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Not all substrates are treated equally: Implications for mTOR, rapamycin-resistance, and cancer therapy

Department of Cell Biology, Harvard Medical School, Boston, Massachusetts 02115, USA.
Cell cycle (Georgetown, Tex.) (Impact Factor: 5.01). 03/2009; 8(4):567-72. DOI: 10.4161/cc.8.4.7659
Source: PubMed

ABSTRACT The mTORC1 signaling pathway is a critical regulator of cell growth and is hyper activated in many different cancers. Rapamycin, an allosteric inhibitor of mTORC1, has been approved for treatment against renal cell carcinomas and is being evaluated for other cancers. Mechanistically, mTORC1 controls cell growth in part through its two well-characterized substrates S6K1 and 4E-BP1. In this review, we discuss the implications of a recent finding that showed differential inhibition of S6K1 and 4E-BP1 by rapamycin, leading to cell-type-specific repression of cap-dependent translation. We discuss potential mechanisms for this effect, and propose that mTOR-specific kinase inhibitors, instead of rapamycin, should be considered for mTOR-targeted cancer therapy.

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Available from: John Blenis, Mar 19, 2014
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    • "In the present study, we intended to inhibit 4E-BP1 phosphorylation during maturation of bovine oocytes, and we revealed its effects on meiotic progression. Rapamycin, however, was reported to block 4E-BP1 phosphorylation inefficiently (Choo and Blenis, 2009; Dowling et al., 2010; Livingstone and Bidinosti, 2012). Thus, we have used a member of a new class of mTor inhibitors, the so-called active-site inhibitor Torin2, for the first time in oocytes. "
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    ABSTRACT: The mammalian target of rapamycin (mTor), a Ser/Thr protein kinase, is implicated in the phosphorylation-triggered inactivation of translation repressors, the so called eukaryotic initiation factor 4E (eIF4E)-binding proteins (4E-BPs). Previous observations in porcine and bovine oocytes revealed an increasing phosphorylation of 4E-BP1 during meiotic maturation. The factor is hypophosphorylated in the germinal vesicle (GV) stage and highest phosphorylated in the metaphase II (M II). In the present approach we intended to block 4E-BP1 phosphorylation specifically to impair initiation of translation and elucidate effects on resumption of meiosis. Torin2, which acts as an active-site mTor inhibitor, reduces 4E-BP1 phosphorylation without any effect on eIF4E and arrests up to 60% of the oocytes in the M I stage. Effects of Torin2 treatment, analyzed by site-specific substrate phosphorylation, were also observed at protein kinase B (Akt, PKB) and cyclin dependent kinases (CDKs). However, if at all, only minor side effects were found at protein kinase A, C (PKA, PKC), ATM/ATR (Ataxia telangiectasia mutated/AT and Rad3-related protein) and the mitogen activated protein kinases (MAPK) ERK1, 2. The inhibition of 4E-BP1 phosphorylation by Torin2 is reversible when cultivating oocytes for additional 24 h in Torin2-free medium. However, even so, oocytes persist in the M I stage. This may indicate the necessity of spatiotemporally regulated translation during meiosis, which cannot be restored later. In conclusion, Torin2 enables an effective and specific inhibition of 4E-BP1 phosphorylation and such an approach may be valuable to investigate maturation specific protein synthesis in more detail. Mol. Reprod. Dev. © 2014 Wiley Periodicals, Inc.
    Molecular Reproduction and Development 04/2014; 81:363-375. DOI:10.1002/mrd.22305 · 2.68 Impact Factor
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    • "This suppresses most, if not all, mTOR activities. In contrast, rapamycin allosterically affects mTOR-substrate interactions and selectively blocks some mTOR actions, but not others in a cell-type specific manner (Edinger et al., 2003; Choo et al., 2008; Thoreen et al., 2009). Relevant examples include rapamycin-resistant mTOR-dependent phophorylation of Akt ((Jacinto et al., 2004; Sarbassov et al., 2004) and see Fig. 4) and capdependent mRNA translation (Choo et al., 2008; Choo and Blenis, 2009). "
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    ABSTRACT: We report that rapamycin, an allosteric inhibitor of certain but not all actions of the key cellular kinase mammalian target of rapamycin (mTOR), protects neurons from death in both cellular and animal toxin models of Parkinson's disease (PD). This protective action appears to be attributable to blocked translation of RTP801/REDD1/Ddit4, a protein that is induced in cell and animal models of PD and in affected neurons of PD patients and that causes neuron death by leading to dephosphorylation of the survival kinase Akt. In support of this mechanism, in PD models, rapamycin spares phosphorylation of Akt at a site critical for maintenance of its survival-promoting activity. The capacity of rapamycin to provide neuroprotection in PD models appears to arise from its selective suppression of some but not all actions of mTOR, as indicated by the contrasting finding that Torin1, a full catalytic mTOR inhibitor, is not protective and induces Akt dephosphorylation and neuron death.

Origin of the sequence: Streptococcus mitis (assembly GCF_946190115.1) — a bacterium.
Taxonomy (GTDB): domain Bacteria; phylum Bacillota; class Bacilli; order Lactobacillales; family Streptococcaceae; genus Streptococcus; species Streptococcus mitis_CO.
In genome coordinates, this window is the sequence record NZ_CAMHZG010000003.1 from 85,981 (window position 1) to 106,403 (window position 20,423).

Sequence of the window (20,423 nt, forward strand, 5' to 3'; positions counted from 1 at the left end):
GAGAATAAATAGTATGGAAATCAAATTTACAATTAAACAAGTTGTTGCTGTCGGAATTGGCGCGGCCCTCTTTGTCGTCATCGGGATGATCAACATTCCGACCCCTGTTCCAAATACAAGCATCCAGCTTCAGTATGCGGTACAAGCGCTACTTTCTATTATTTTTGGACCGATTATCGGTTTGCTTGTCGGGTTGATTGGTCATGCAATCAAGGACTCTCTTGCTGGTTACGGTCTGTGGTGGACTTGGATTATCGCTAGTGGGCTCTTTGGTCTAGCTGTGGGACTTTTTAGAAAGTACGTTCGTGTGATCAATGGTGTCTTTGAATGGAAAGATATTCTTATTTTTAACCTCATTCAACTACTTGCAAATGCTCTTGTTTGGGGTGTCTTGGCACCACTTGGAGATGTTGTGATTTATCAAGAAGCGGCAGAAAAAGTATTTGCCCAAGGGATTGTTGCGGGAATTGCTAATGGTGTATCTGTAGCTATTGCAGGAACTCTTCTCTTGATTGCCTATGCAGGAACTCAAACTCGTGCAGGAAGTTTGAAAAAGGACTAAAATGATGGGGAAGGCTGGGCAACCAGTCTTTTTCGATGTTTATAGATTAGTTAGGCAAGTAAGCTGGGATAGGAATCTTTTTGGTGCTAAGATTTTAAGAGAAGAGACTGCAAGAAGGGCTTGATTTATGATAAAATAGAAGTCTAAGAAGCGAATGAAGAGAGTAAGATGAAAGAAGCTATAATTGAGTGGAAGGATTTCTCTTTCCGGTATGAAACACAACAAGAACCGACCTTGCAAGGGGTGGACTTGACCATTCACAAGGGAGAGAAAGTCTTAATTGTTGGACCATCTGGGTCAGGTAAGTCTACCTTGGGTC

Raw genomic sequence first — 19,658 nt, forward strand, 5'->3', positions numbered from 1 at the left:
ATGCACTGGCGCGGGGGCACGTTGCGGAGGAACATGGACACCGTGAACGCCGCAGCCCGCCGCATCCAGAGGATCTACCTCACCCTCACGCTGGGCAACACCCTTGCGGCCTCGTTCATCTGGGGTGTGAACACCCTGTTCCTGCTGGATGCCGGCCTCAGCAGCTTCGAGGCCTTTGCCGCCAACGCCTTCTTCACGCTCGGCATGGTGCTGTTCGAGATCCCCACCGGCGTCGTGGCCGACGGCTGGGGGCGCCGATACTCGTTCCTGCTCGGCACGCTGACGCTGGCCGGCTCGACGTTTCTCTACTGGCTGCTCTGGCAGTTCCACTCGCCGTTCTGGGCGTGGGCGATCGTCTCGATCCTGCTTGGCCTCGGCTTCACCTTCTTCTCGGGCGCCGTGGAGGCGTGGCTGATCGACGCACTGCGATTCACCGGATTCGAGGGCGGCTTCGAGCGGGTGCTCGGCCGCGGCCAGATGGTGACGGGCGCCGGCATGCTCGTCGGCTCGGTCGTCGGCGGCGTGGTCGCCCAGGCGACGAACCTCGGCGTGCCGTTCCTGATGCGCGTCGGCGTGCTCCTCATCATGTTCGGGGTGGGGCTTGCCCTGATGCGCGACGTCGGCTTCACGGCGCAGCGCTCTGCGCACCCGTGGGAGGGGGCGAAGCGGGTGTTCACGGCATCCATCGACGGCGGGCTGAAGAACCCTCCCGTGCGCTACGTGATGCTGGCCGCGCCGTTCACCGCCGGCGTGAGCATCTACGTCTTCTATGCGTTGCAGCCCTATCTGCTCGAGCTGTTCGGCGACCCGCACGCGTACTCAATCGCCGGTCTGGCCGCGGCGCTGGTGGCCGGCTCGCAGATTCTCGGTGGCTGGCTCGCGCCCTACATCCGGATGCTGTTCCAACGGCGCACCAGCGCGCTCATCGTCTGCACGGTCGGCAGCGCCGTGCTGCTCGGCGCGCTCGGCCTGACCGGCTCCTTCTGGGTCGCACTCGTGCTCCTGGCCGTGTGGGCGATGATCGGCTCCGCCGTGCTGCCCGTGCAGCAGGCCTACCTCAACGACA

The Journal of Neuroscience : The Official Journal of the Society for Neuroscience 01/2010; 30(3):1166-75. DOI:10.1523/JNEUROSCI.3944-09.2010 · 6.75 Impact Factor
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    ABSTRACT: Abstract The serine/threonine kinase mTOR plays a critical role in the regulation of cellular proliferation, growth, differentiation, autophagy, and cytoskeletal organization. Two mTOR containing complexes exist in mammalian cells: mTORC1 and mTORC2. mTORC1 mediates its effects through the control of mRNA translation initiation via phosphorylation of its two major downstream targets: the 4E-BPs and S6Ks. In order to study the individual roles of S6Ks and 4E-BPs downstream of mTORC1, we utilized new active-site mTOR inhibitors and cells deficient for either 4E-BPs or S6Ks. Surprisingly, we found that 4E-BPs and S6Ks play distinct roles in mediating the activity of mTORC1, with the 4E-BPs mediating cell proliferation and the S6Ks regulating cell growth. The effects of active-site mTOR inhibitors on cell proliferation, cell cycle progression, and protein synthesis were highly attenuated in cells lacking expression of 4E-BPs (4E-BP DKO), while these processes were significantly inhibited in wild-type cells. However, the growth of 4E-BP DKO cells was equally sensitive to active site mTOR inhibitors, as compared to their wild-type counterparts. In contrast, the growth of S6K1/2 null cells was refractory to the effects of active site mTOR inhibitors, whereas these cells were fully sensitive to the effects of the inhibitors on proliferation and cell cycle progression. These data support a model whereby the mTORC1 proliferative and growth signals diverge in mammalian cells to provide a system that allows for increased flexibility in the maintenance of full body homeostasis. mTOR is often over-activated in human cancers and as a result, has emerged as a target for anti-cancer therapies. The anti-diabetic drug metformin was recently identified as a potential anti-cancer agent. To elucidate its mechanism of action, we studied its effects on breast cancer cell proliferation, mTOR signalling and mRNA translation. In breast cancer cells, metformin treatment led to a 30% decrease in global protein synthesis and caused a dose-dependent specific decrease in cap-dependent translation. The decrease in translation caused by metformin was associated with AMPK activation, mTOR inhibition and a decrease in the phosphorylation of its substrates: 4E-BP1 and S6K. Cells lacking the tumour suppressors LKB1 and TSC2 were unaffected by metformin, highlighting the importance of these proteins in the mechanism of action of metformin in the inhibition of mTOR signalling and protein synthesis in cancer cells. RésumémTOR est une sérine/thréonine kinase qui joue un rôle primordial dans lecontrôle de plusieurs fonctions cellulaires, incluant la prolifération, la croissance, ladifférentiation, l'autophagie et la réorganisation du cytosquelette. Les cellulesmammifères possèdent deux complexes protéiques contenant mTOR, soit mTORC1 andmTORC2. mTORC1 exerce son action en contrôlant l'initiation de la traduction desARN messagers via la phosphorylation de ses principaux effecteurs : les 4E-BP et lesS6K. Dans le but de mieux comprendre les fonctions spécifiques des 4E-BP et des S6Ken aval de la signalisation cellulaire initiée par mTORC1, nous avons utilisé de nouveauxinhibiteurs spécifiques au site actif de mTOR, ainsi que des cellules n'exprimant pas les4E-BP ou les S6K. Nous avons découvert que les 4E-BP et les S6K jouent des rôlesdistinct en aval de mTORC1, les 4E-BP étant principalement impliquées dans laprolifération cellulaire, alors que les S6K jouent un rôle dans le contrôle de la croissancecellulaire. Les effets des inhibiteurs spécifiques au site actif de mTOR sur la proliférationcellulaire, la progression à travers le cycle cellulaire et la synthèse protéique sontfortement atténués dans les cellules nulles pour les 4E-BP, alors qu'ils sont inhibés demanière importante dans les cellules de type sauvage. Cependant, la croissance descellules 4E-BP nulles, en présence des inhibiteurs spécifiques au site actif de mTOR, estla même que celle observée pour les cellules de type sauvage. À l'opposé, la croissancedes cellules S6K nulles n'est pas affectée par ces inhibiteurs, tandis que les inhibiteursconservent leurs effets négatifs sur la prolifération et la progression au travers du cyclecellulaire dans ces mêmes cellules. Ces résultats sont en accord avec un modèle danslequel la signalisation en aval de mTORC1, pour promouvoir la prolifération et lacroissance cellulaire, utilise des cibles distinctes, permettant ainsi une flexibilité accruedans le maintien de l'homéostasie.mTOR est fréquemment hyperactivée dans les tumeurs humaines etconséquemment est d'un grand intérêt comme cible anti-cancer potentielle. De plus, il arécemment été démontré que la metformin, un agent anti-diabétique, possède une activitéanti-tumorale. Afin d'étudier ce nouveau mécanisme d'action de la metformin, nousavons utilisé des cellules du cancer du sein. Dans ces cellules, le traitement à lametformin résulte en une inhibition d'environ 30% de la synthèse protéique. Un effet dedose dépendance dans l'inhibition de la traduction cap-dépendante est aussi observéaprès traitement avec la metformin. L'inhibition de la traduction est accompagnée parune activation de AMPK, par une inhibition de mTOR et par une diminution de laphosphorylation de ses substrats : mTOR et S6K. Cependant, des cellules nulles pourAMPK ou TSC2 ne sont pas affectées par la metformin, démontrant l'importance de cesprotéines dans l'inhibition de l'activité de mTOR par la metformin dans les cellulescancéreuses.